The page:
Voters in two provincial Ottawa-area ridings will be heading to the polls next month.
Premier Doug Ford called byelections Wednesday for Feb. 27 in Ottawa-Vanier and Orléans.
The contests are to fill seats vacated by former Liberal MPPs Nathalie Des Rosiers and Marie-France Lalonde last year.
Progressive Conservative insiders emphasize the governing party has little chance of wresting the ridings from the Grits, who held them when they only won seven seats in the 2018 provincial election.
But sources, speaking on background in order to discuss internal deliberations, say that does not mean the Conservatives will concede the contests without a fight.
The bylections — the first since Ford became premier — are an opportunity for the Tories to road-test some messages and methodologies and gauge the electoral temperature almost midway through their first mandate.
In Ottawa-Vanier, vacated by Des Rosiers last summer as she left to be principal of the University of Toronto’s Massey College, the Liberal candidate is French-language school board chair Lucille Collard.
Collard was the runner-up for the Grit nomination to Des Rosiers in 2016 and has been campaigning since September.
Carrying the Ford flag is Patrick Mayangi, who works as a legislative assistant on Parliament Hill for Alberta Conservative MP Garnett Genuis.
The New Democrats are fielding Myriam Djilane, who works for Air Canada.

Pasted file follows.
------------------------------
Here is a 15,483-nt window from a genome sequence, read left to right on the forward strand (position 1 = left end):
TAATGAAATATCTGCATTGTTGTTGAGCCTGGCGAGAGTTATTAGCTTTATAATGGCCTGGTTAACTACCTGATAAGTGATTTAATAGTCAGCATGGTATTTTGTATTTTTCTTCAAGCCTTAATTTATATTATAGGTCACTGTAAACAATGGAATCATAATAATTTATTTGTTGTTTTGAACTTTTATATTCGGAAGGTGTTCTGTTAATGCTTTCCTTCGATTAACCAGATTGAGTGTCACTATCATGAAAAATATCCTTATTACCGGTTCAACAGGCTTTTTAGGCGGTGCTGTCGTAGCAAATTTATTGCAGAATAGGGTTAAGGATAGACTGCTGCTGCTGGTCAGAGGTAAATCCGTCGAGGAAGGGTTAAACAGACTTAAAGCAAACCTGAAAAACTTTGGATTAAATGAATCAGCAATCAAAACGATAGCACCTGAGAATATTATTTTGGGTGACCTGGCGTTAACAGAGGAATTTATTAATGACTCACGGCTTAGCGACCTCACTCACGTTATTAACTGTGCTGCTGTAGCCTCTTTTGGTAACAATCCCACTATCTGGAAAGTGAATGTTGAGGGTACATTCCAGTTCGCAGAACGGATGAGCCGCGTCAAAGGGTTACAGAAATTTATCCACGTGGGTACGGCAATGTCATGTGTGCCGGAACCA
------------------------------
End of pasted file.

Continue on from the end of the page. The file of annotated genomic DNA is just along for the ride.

Environmentalist Benjamin Koczwarski is running for the Greens.
The Tory hopeful is Natalie Montgomery, a doctoral candidate whose husband, Cameron Montgomery finished second to Lalonde in 2018.
Manon Parrot, president of the Canadian Union of Public Employees Local 1979, is running for the New Democrats.
Lawyer Andrew West the Green candidate in Orléans.
Ford has carefully timed the byelections, which are taking place in the middle of the provincial Liberal leadership race.
With the Liberals electing a new leader at a March 7 convention in Mississauga, the votes will force the Grits to divert scarce resources to campaigning.
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In the same vein, the Tories are holding their policy convention in Niagara Falls on Feb. 21-22, thereby avoiding any hangover of potential byelection defeats at that confab.
The votes are also far enough away from the budget expected to be tabled in late March by Finance Minister Rod Phillips so they will not be viewed as a referendum on the government’s spending plan.
There are currently six Liberal MPPs in the 124-member legislature after the defection of former Tory Amanda Simard, who quit Ford’s caucus to protest cuts to French-language services.